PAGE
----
‘Tis the season for employers and employees to sit down and assess their year’s performance, establish goals for next year, evaluate what worked or did not work, share tips on improvements and hopefully celebrate as well. The same holds true for children and students who sit down with their parents and share their report cards, following a similar pattern to businesses.
Usually, when one hears the word “feedback”, there is a dissonance. There is an initial “oh,oh” reaction both from the givers and receivers and as helpful as it is, many of us struggle with how to present it properly or how to accept it effectively. “Feedback” should be constructive, not destructive, it’s not an attack, it’s a gift. So as a different perspective, why not call it “feedforward?” That word has resonance.
As a new service this year, Coaching Transitions launched a series of workshops on a variety of topics. After each workshop, I ask all my participants for their “feedforward” and created a “Feedforward Form.” I can’t go back and change anything, but I can listen to their suggestions and remarks and plan forward.
Giving and receiving this gift is an important part of communication, be it at home, at work or anywhere else. How it is communicated is as important and here are some of my Coaching tools that you may find valuable.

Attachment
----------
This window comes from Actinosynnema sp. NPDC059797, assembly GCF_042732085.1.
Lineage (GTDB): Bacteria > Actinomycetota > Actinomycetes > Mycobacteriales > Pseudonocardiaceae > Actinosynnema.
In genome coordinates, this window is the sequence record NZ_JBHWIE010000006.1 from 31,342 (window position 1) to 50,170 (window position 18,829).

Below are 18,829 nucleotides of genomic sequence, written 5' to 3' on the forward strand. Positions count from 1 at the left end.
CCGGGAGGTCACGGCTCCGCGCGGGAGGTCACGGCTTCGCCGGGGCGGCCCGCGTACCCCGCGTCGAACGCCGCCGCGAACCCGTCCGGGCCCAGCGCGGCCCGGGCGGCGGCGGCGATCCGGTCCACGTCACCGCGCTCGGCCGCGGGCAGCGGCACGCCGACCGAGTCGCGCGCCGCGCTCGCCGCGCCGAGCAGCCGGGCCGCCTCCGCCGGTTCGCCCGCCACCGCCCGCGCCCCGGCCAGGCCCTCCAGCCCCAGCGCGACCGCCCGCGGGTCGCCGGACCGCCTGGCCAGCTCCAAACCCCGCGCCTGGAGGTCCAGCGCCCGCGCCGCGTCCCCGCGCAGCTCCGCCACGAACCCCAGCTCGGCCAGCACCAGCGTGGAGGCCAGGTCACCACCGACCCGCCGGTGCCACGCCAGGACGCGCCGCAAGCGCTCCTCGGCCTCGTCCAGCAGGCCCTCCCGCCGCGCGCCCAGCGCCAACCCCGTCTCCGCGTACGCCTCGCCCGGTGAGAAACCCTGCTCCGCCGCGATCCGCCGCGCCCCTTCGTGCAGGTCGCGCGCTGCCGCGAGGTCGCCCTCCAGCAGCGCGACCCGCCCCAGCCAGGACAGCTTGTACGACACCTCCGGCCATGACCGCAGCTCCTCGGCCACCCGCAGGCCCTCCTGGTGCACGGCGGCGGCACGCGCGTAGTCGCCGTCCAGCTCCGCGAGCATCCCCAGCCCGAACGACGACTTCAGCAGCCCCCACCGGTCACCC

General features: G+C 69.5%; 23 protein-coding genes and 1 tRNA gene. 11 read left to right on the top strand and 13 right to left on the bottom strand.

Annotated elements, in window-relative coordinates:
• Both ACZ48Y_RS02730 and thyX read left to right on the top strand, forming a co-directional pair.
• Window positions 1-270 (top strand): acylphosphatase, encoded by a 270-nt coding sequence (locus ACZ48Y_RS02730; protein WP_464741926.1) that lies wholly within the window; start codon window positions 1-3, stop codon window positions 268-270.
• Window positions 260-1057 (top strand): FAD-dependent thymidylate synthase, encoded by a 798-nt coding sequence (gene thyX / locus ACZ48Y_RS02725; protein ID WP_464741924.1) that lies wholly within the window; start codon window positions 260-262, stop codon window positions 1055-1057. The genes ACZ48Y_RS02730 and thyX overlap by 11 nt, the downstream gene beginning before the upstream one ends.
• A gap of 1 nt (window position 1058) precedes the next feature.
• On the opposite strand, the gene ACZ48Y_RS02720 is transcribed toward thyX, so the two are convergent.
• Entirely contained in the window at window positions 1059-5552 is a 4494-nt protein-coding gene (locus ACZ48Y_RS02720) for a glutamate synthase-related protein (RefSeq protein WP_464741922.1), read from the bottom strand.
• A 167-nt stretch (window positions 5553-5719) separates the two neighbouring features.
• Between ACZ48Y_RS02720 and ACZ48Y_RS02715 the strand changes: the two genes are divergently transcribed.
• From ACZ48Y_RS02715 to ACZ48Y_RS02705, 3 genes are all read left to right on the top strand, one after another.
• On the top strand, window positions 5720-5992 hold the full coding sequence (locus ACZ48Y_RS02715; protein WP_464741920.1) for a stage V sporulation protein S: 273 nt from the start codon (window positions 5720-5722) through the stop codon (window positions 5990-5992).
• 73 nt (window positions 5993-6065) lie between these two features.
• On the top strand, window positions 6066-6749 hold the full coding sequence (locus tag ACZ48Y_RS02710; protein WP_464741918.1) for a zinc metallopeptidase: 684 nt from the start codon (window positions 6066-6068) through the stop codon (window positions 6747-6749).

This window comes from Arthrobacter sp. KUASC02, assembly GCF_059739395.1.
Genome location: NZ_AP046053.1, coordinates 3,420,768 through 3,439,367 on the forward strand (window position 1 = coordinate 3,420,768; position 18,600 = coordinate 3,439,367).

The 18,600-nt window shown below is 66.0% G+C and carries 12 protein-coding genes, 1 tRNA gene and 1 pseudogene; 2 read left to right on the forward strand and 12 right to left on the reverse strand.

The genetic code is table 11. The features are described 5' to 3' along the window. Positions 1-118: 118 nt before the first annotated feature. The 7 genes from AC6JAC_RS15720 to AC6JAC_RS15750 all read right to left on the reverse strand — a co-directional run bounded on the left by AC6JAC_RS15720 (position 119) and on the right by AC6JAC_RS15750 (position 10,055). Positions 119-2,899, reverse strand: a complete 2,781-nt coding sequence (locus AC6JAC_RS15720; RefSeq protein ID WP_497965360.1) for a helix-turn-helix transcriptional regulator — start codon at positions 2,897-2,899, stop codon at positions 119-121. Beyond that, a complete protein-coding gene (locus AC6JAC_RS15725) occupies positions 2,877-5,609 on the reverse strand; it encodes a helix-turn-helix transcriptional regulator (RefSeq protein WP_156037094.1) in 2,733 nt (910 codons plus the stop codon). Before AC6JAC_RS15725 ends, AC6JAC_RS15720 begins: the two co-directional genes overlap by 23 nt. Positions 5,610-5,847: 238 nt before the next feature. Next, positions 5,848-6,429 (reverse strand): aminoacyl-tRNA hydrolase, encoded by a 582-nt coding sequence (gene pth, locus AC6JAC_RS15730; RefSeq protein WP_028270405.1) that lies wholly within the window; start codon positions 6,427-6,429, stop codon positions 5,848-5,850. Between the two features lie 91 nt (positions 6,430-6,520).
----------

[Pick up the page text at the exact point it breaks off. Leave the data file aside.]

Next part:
Six Tools for giving “Feedforward”
Six Tools for receiving “Feedforward”
Always nice to hear from followers who share their thoughts. Keep them coming at email@example.com and follow me for weekly inspirations on https://www.facebook.com/lifecoachannajankovich/. Wishing everyone happy holidays and a healthy new year!
In summer 2001, our family buried a time capsule that will be dug up on the 100th anniversary of our family property, in 2041. The time capsule was part of the celebration of the 60th anniversary of this property, in Quebec, Canada. It was bought by my grandparents when they were transferred for a few years to Montreal for my grandfather’s work. Having fled Russia during the Revolution in 1917, my grandparents made their way to France where they settled for several years and eventually moved to the United States and became American citizens.
During their years in Montreal, they purchased a small farmhouse reminding them of Russia – same birch trees, forests of mushrooms, bushes of berries, wild nature along a pristine lake. During the summers, my grandmother would take her three children and settle there for the summer, followed by my grandfather. There was no electricity, toilets, nor running water and mostly dirt roads. They had found their piece of heaven and word spread among the numerous cousins who had also emigrated from Russia to New York. Every summer, cousins made their way to Quebec and families came and rotated among the three bedrooms, bringing with them litres of vodka, packages of cigarettes, their humour, their voices, their singing and their full Russia souls. They even built a small Russian Orthodox chapel and among our relatives, we had priests and the choir developed naturally. It was a “mini Russia,” with a strong set of values, among the Canadian wilderness.